On Sunday, January 22, 2017, seven women priests gathered to co-celebrate at the altar at the Episcopal Church of Reconciliation in San Antonio, Texas to commemorate the 40th anniversary of the ordination of women in the Episcopal Church. What a glorious and joy-filled eucharist!
This is the congregation that sponsored both my husband Doug and me in the process to become priests in the Episcopal Church. (Because we were the first clergy couple in the diocese, I was also required to have a second congregation sponsor me, Trinity Episcopal Church in Victoria, TX.) The gathering was baptized by tears of joy and wonder. We remembered the Philadelphia Eleven, and the bishops who ordained those first women despite threats to the bishops’ lives. We beheld the faces of the Rev. Katy Riggs, first woman ordained in the Episcopal Diocese of West Texas and women clergy who had served at Reconciliation in various capacities.
And we delighted in the celebration of so many strong women lay leaders in that parish. Those spiritual mothers were crucial to my own journey. Women like Abbie McLennan and Stella Brown, Betty Storrs and Saradell Crawford. These were women who never blanched at the thought of clergy couple, and who fully embraced the possibility of women presiding at the eucharist, preaching and blessing.
When Doug and I arrived at Reconciliation in the summer of 1979, it was Abbie McLennan who immediately spotted us during worship, then later introduced us to other members and made us welcome.
I was 31 at the time; our sons Jason and Bryan were 3 and 6. I was teaching Spanish at the University of Texas at San Antonio. I was in the beginning steps of what I later realized was a path into contemplative prayer. Some of the spiritual mothers at Reconciliation knew of this improbable call of mine to holy orders. And so, they began to bring it up. They claimed it for me before I could fully claim it for myself.
And here's the amazing thing: while our dear bishop and the archdeacon and the members of the Standing Committee and Commission on Ministry were all sort of baffled by the idea of a clergy couple, these spiritual mothers at Reconciliation never faltered. They could SEE it. They knew it was possible. They held a vision that Doug and I could never have held by ourselves.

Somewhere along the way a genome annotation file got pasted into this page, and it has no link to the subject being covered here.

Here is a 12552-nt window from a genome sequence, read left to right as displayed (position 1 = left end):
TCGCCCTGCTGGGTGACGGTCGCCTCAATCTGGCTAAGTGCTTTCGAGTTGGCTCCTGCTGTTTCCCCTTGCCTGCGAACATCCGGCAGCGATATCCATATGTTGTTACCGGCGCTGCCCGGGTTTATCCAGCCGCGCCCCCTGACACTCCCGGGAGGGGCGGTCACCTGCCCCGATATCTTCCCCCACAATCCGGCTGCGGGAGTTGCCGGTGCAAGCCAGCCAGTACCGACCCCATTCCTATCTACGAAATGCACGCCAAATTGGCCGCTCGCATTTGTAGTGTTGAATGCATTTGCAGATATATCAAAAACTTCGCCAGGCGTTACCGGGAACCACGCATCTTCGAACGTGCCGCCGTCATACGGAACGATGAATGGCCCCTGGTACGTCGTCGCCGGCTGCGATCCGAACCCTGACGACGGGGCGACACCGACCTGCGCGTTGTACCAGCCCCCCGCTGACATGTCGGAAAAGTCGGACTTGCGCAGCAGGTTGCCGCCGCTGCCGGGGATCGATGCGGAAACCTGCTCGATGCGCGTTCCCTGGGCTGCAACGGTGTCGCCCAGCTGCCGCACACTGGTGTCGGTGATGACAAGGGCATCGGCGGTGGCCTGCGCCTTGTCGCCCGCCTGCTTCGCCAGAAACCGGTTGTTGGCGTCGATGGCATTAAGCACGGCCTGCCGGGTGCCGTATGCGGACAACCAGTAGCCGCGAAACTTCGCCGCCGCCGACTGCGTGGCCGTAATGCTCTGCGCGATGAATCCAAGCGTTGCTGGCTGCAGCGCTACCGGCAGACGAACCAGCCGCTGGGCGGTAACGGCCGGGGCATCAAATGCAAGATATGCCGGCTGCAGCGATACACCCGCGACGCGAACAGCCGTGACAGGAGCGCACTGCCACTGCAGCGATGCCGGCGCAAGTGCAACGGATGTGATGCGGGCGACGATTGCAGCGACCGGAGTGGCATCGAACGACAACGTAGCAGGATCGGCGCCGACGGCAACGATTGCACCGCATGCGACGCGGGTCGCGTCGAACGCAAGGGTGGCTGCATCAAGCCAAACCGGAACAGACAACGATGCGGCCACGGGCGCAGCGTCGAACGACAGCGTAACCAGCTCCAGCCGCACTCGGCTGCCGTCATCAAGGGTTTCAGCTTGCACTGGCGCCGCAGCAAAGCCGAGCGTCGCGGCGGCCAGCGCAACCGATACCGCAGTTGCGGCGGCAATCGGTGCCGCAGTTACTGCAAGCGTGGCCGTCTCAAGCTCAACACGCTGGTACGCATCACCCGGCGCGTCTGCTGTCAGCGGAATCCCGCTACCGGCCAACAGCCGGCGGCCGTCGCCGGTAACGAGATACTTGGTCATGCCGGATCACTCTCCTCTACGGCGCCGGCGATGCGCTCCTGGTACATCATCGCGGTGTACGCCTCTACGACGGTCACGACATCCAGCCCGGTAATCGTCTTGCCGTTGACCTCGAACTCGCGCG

One day, after Doug had been accepted to seminary and I was going to be working as the parish secretary at St. George's in Austin (after teaching at UTSA), Betty Trail, (one of those beloved mothers) and I were in the sanctuary together, oiling pews. Betty was an RN, a divorcee, and pretty outspoken. She was instrumental in getting Reconciliation involved in early hunger ministries and the Battered Women's Shelter. Betty turned to me, and said like a prophet, "You will become a priest. I know this. And I can imagine that day!" She said this with a twinkle--a little like a fairy godmother. And then she went back to oiling the pews. I was stunned. From time to time another spiritual mother would either send me a card or say something in person. They began speaking my priestly vocation into being out loud, unapologetically, when I was still scared of saying it for myself.
On the institutional side of things, it is certainly true that professors at the Seminary of the Southwest, our bishop and other male clergy shepherded my process toward ordination. On the maternal, feisty, hopeful side of things it was Betty Trail and other spiritual mothers of mine who held the hope, when I figured I'd be teaching the Spanish subjunctive for the rest of my life. It just goes to show how significant community is, and how we are all woven together.
Many of those spiritual mothers of the parish are now among the community of saints. On Sunday, as six of women clergy stood beside the Rev. Judith Rhodes as she presided at eucharist, I felt their presence and joy so strongly. It simply took my breath away. As living members of the Body of Christ, they have helped birth new life, and dared to believe the gospel includes us all—every single one of us. They delight in our ongoing embodiment of the dignity of every human being.